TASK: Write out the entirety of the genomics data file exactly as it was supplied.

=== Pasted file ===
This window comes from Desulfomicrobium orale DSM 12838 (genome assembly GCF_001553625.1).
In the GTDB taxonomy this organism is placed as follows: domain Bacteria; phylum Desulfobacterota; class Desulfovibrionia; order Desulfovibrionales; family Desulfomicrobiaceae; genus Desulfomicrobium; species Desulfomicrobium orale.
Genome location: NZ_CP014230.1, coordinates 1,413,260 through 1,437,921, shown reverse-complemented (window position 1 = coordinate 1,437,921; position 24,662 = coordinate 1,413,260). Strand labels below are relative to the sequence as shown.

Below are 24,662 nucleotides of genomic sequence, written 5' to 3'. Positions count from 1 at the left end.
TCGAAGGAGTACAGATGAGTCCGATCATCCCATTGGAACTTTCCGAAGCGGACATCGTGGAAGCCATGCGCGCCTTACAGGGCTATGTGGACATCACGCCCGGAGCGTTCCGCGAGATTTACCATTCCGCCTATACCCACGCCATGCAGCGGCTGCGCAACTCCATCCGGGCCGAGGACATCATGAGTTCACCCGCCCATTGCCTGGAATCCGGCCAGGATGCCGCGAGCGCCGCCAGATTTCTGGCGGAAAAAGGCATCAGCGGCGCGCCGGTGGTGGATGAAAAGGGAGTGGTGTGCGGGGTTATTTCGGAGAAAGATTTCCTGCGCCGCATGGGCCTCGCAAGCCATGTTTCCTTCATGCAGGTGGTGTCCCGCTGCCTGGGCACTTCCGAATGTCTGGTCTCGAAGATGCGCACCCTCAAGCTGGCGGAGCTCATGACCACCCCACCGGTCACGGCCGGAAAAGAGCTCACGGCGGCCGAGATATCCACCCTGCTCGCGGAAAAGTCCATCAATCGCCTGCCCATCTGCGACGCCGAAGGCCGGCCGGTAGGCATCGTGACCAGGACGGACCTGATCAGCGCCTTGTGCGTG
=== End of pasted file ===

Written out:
This window comes from Desulfomicrobium orale DSM 12838 (genome assembly GCF_001553625.1).
In the GTDB taxonomy this organism is placed as follows: domain Bacteria; phylum Desulfobacterota; class Desulfovibrionia; order Desulfovibrionales; family Desulfomicrobiaceae; genus Desulfomicrobium; species Desulfomicrobium orale.
Genome location: NZ_CP014230.1, coordinates 1,413,260 through 1,437,921, shown reverse-complemented (window position 1 = coordinate 1,437,921; position 24,662 = coordinate 1,413,260). Strand labels below are relative to the sequence as shown.

Below are 24,662 nucleotides of genomic sequence, written 5' to 3'. Positions count from 1 at the left end.
TCGAAGGAGTACAGATGAGTCCGATCATCCCATTGGAACTTTCCGAAGCGGACATCGTGGAAGCCATGCGCGCCTTACAGGGCTATGTGGACATCACGCCCGGAGCGTTCCGCGAGATTTACCATTCCGCCTATACCCACGCCATGCAGCGGCTGCGCAACTCCATCCGGGCCGAGGACATCATGAGTTCACCCGCCCATTGCCTGGAATCCGGCCAGGATGCCGCGAGCGCCGCCAGATTTCTGGCGGAAAAAGGCATCAGCGGCGCGCCGGTGGTGGATGAAAAGGGAGTGGTGTGCGGGGTTATTTCGGAGAAAGATTTCCTGCGCCGCATGGGCCTCGCAAGCCATGTTTCCTTCATGCAGGTGGTGTCCCGCTGCCTGGGCACTTCCGAATGTCTGGTCTCGAAGATGCGCACCCTCAAGCTGGCGGAGCTCATGACCACCCCACCGGTCACGGCCGGAAAAGAGCTCACGGCGGCCGAGATATCCACCCTGCTCGCGGAAAAGTCCATCAATCGCCTGCCCATCTGCGACGCCGAAGGCCGGCCGGTAGGCATCGTGACCAGGACGGACCTGATCAGCGCCTTGTGCGTG